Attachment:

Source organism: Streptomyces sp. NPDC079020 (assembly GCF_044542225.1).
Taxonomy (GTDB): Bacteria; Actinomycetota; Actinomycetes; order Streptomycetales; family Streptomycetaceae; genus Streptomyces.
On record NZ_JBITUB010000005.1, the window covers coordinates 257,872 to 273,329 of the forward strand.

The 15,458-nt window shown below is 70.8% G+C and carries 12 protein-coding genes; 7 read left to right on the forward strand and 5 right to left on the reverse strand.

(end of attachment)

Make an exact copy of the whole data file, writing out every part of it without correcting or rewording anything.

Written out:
Source organism: Streptomyces sp. NPDC079020 (assembly GCF_044542225.1).
Taxonomy (GTDB): Bacteria; Actinomycetota; Actinomycetes; order Streptomycetales; family Streptomycetaceae; genus Streptomyces.
On record NZ_JBITUB010000005.1, the window covers coordinates 257,872 to 273,329 of the forward strand.

The 15,458-nt window shown below is 70.8% G+C and carries 12 protein-coding genes; 7 read left to right on the forward strand and 5 right to left on the reverse strand.